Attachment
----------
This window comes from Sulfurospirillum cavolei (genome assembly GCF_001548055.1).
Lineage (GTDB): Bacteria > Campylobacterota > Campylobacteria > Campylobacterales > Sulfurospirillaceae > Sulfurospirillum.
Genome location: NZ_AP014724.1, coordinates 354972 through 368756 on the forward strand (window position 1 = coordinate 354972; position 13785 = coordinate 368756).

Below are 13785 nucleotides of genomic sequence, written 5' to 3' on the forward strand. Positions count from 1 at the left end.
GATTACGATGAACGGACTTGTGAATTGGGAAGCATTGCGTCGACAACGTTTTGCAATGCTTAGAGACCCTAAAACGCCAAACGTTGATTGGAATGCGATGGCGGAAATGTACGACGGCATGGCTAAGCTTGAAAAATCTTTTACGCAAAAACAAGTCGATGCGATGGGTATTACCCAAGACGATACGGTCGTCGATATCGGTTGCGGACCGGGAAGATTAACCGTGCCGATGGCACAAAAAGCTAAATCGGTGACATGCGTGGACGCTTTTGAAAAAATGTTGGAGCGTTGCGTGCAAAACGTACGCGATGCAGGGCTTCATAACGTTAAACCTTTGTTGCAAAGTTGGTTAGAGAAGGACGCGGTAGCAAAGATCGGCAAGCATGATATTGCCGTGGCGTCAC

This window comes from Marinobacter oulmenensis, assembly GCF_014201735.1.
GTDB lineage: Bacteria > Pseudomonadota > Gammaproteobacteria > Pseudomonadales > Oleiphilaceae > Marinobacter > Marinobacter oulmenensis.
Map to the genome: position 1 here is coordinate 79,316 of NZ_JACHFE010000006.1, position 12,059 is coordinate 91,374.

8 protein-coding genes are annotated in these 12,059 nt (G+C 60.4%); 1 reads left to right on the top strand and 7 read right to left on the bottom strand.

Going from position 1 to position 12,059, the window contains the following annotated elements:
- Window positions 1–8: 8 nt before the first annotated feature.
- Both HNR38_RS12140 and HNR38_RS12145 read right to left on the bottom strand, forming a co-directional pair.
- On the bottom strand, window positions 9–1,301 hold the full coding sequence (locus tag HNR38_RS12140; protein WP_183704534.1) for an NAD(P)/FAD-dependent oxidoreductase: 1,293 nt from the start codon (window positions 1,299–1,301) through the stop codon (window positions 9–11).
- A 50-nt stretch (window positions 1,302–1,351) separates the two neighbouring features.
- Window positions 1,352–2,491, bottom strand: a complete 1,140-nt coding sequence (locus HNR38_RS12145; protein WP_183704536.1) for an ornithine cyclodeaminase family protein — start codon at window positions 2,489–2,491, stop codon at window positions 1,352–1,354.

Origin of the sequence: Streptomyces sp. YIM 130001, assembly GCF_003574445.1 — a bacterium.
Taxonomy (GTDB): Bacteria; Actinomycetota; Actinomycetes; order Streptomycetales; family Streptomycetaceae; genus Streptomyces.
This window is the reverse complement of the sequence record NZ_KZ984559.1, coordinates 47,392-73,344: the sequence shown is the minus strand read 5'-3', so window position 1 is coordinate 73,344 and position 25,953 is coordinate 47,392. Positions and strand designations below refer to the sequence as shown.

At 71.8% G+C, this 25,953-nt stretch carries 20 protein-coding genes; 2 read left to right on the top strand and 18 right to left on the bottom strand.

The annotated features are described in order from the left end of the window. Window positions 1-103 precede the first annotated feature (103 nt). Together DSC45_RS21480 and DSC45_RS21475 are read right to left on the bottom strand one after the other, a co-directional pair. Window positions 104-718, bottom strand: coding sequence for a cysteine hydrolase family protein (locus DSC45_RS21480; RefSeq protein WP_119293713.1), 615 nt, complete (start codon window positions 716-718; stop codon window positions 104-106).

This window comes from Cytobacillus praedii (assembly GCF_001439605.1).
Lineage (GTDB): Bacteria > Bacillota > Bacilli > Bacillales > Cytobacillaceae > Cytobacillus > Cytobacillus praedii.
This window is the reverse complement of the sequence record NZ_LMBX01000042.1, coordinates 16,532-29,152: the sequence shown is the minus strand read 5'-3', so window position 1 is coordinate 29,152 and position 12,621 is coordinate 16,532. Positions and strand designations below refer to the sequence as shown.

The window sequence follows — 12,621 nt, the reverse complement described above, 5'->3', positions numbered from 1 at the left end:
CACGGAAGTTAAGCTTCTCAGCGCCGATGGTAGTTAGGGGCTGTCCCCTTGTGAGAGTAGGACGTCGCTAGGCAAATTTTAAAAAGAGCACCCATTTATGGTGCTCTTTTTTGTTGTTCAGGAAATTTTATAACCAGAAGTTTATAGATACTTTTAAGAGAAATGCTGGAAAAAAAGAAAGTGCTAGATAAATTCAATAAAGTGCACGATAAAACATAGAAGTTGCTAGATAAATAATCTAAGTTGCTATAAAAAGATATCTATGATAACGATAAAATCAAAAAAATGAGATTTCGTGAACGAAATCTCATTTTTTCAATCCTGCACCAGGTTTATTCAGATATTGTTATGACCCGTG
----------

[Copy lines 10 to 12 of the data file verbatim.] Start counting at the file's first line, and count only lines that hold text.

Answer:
Going from position 1 to position 12,059, the window contains the following annotated elements:
- Window positions 1–8: 8 nt before the first annotated feature.
- Both HNR38_RS12140 and HNR38_RS12145 read right to left on the bottom strand, forming a co-directional pair.